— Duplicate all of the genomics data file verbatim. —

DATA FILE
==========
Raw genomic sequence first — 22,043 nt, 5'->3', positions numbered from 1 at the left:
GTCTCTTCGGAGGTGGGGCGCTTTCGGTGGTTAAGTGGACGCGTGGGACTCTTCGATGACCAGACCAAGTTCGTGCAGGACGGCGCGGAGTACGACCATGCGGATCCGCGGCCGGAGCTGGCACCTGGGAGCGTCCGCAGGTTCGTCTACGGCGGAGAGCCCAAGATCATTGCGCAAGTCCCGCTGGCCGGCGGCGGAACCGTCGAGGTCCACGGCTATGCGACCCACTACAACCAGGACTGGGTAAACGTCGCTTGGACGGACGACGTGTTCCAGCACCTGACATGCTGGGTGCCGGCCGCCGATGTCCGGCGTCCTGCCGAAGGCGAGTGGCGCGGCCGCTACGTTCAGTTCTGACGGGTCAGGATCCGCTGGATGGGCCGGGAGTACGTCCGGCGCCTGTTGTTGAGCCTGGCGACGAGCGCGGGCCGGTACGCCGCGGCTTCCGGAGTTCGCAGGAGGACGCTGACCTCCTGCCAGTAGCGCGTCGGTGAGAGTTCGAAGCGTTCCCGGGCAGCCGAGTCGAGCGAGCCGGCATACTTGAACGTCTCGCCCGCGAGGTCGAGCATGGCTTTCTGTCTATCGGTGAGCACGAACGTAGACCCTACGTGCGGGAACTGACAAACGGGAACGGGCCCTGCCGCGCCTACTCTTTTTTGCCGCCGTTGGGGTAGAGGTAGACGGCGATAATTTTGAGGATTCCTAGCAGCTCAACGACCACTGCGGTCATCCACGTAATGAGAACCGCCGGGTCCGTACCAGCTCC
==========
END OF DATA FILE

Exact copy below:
Raw genomic sequence first — 22,043 nt, 5'->3', positions numbered from 1 at the left:
GTCTCTTCGGAGGTGGGGCGCTTTCGGTGGTTAAGTGGACGCGTGGGACTCTTCGATGACCAGACCAAGTTCGTGCAGGACGGCGCGGAGTACGACCATGCGGATCCGCGGCCGGAGCTGGCACCTGGGAGCGTCCGCAGGTTCGTCTACGGCGGAGAGCCCAAGATCATTGCGCAAGTCCCGCTGGCCGGCGGCGGAACCGTCGAGGTCCACGGCTATGCGACCCACTACAACCAGGACTGGGTAAACGTCGCTTGGACGGACGACGTGTTCCAGCACCTGACATGCTGGGTGCCGGCCGCCGATGTCCGGCGTCCTGCCGAAGGCGAGTGGCGCGGCCGCTACGTTCAGTTCTGACGGGTCAGGATCCGCTGGATGGGCCGGGAGTACGTCCGGCGCCTGTTGTTGAGCCTGGCGACGAGCGCGGGCCGGTACGCCGCGGCTTCCGGAGTTCGCAGGAGGACGCTGACCTCCTGCCAGTAGCGCGTCGGTGAGAGTTCGAAGCGTTCCCGGGCAGCCGAGTCGAGCGAGCCGGCATACTTGAACGTCTCGCCCGCGAGGTCGAGCATGGCTTTCTGTCTATCGGTGAGCACGAACGTAGACCCTACGTGCGGGAACTGACAAACGGGAACGGGCCCTGCCGCGCCTACTCTTTTTTGCCGCCGTTGGGGTAGAGGTAGACGGCGATAATTTTGAGGATTCCTAGCAGCTCAACGACCACTGCGGTCATCCACGTAATGAGAACCGCCGGGTCCGTACCAGCTCC